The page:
All the better for verse, Maria Corby believes in singing
The juniors are also enthusiastically singing "Hello". They put photos of themselves on a board so everyone can see who is at school today. I watch as the same routine is developed in each class until I come to our 16-plus group, where one student is leading and matching the names to that day's activities. He too would have sung the "Hello" song in nursery and here he is, leading the group.
Music is a vital part of the curriculum, and singing, particularly with younger pupils, is an effective way of cueing them in, giving repetition and structure, and teaching language and communication skills.
I'm not a brilliant singer, and have seen children fling their hearing aids across the room as I approach. But in common with colleagues, I use singing a lot. In nursery, as well as the greeting song, they use a lunchtime song ("Hungry, hungry") a going home song ("Goodbye, goodbye") and even a tidy up song (you've got it - "Tidy, tidy"). Music is also used to cue in sessions throughout the school: new age music for relaxation and massage sessions, Sheherazade at the start of story time, lively music for PE warm-up, and music from other cultures and times for topic work.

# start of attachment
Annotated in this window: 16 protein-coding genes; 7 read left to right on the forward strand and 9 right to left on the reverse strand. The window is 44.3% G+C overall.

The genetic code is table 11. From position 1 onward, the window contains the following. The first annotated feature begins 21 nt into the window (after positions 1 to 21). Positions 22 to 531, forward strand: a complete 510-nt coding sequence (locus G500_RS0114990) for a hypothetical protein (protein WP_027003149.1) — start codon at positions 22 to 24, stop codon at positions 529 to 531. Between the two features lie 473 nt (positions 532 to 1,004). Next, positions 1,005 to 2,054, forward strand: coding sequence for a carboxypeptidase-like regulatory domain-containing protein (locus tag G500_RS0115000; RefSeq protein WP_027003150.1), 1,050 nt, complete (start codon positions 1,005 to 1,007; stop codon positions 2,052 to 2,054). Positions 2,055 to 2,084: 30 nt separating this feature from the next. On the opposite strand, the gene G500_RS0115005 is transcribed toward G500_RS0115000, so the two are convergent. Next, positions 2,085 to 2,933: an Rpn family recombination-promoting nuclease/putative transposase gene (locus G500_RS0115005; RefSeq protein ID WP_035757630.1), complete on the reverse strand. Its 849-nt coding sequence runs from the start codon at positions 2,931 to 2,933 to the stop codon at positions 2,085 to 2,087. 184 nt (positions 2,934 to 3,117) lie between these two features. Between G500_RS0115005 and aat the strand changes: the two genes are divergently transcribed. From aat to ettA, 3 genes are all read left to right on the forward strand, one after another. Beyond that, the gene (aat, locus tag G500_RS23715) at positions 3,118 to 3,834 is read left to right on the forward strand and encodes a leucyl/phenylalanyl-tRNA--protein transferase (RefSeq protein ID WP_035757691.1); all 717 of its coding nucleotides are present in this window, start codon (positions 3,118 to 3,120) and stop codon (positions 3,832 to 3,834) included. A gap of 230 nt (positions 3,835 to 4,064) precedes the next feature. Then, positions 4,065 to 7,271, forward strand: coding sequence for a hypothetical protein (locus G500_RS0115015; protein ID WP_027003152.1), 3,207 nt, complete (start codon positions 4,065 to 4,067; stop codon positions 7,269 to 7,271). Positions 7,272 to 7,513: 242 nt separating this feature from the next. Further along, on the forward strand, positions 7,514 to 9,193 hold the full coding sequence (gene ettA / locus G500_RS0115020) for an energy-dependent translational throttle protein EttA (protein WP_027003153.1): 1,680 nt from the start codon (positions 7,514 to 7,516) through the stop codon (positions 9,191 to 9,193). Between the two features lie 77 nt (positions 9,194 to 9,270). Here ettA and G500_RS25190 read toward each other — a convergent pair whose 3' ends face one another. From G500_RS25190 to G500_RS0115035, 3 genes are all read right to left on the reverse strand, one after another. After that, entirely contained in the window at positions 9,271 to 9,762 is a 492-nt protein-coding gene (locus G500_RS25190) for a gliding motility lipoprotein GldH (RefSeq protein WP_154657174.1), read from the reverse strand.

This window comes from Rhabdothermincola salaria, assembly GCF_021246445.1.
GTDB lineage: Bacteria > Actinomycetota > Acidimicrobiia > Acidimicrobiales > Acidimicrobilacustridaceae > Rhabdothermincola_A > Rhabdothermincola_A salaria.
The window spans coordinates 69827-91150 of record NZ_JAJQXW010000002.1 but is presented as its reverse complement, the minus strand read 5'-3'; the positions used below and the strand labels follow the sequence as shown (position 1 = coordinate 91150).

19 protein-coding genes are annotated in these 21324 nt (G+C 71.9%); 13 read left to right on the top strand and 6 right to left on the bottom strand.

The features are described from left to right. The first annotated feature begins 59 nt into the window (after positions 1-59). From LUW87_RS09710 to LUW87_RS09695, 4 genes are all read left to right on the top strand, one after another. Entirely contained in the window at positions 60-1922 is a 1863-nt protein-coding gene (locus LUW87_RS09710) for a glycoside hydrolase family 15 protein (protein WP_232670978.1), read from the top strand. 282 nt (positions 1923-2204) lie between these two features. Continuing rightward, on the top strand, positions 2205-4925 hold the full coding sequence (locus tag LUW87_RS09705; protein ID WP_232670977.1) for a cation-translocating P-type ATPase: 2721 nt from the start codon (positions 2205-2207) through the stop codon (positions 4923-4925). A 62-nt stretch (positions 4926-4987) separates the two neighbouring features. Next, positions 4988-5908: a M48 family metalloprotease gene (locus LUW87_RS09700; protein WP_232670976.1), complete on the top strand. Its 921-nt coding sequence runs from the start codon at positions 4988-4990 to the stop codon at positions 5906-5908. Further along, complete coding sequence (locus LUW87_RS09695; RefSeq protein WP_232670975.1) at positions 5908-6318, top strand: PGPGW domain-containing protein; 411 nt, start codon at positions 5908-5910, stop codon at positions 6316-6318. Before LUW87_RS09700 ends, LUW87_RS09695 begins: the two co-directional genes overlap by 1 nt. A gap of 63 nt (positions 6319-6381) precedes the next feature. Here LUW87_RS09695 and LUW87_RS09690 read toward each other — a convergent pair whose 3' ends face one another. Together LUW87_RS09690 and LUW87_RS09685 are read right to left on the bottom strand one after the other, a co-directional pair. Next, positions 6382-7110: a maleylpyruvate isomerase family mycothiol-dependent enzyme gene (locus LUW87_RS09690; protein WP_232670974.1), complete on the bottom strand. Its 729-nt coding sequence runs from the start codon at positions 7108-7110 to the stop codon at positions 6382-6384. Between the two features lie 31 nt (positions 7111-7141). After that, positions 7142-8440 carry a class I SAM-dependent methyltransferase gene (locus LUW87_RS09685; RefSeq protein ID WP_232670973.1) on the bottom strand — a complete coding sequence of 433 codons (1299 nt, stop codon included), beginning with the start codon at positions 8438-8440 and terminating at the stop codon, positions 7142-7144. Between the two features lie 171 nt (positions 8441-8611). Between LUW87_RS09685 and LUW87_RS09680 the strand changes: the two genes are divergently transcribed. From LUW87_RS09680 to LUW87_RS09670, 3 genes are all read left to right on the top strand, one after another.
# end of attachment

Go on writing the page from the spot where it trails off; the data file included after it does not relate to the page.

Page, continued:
The speech and language therapists use singing too: little games that involve passing objects, making eye contact, anticipating events, using everyday items and asking for "more" are made fun and given structure by putting them to the tunes of familiar songs.
I once made a mistake I'll never repeat. It was the end of the day and I was working in nursery. I got a bit confused and started singing "Goodbye, goodbye" to the "Skip to my Lou" tune. The children began to wail. The staff looked a little shaky too. "That's our hello tune," cried Cathy. "The children think they've got to go through the whole day again." I deftly segued into the correct tune ("Nuts in May") and peace was restored ready for home time. Powerful stuff, music.
Maria Corby is deputy head of a special school for pupils with severe and multiple learning difficulties. She writes under a pseudonym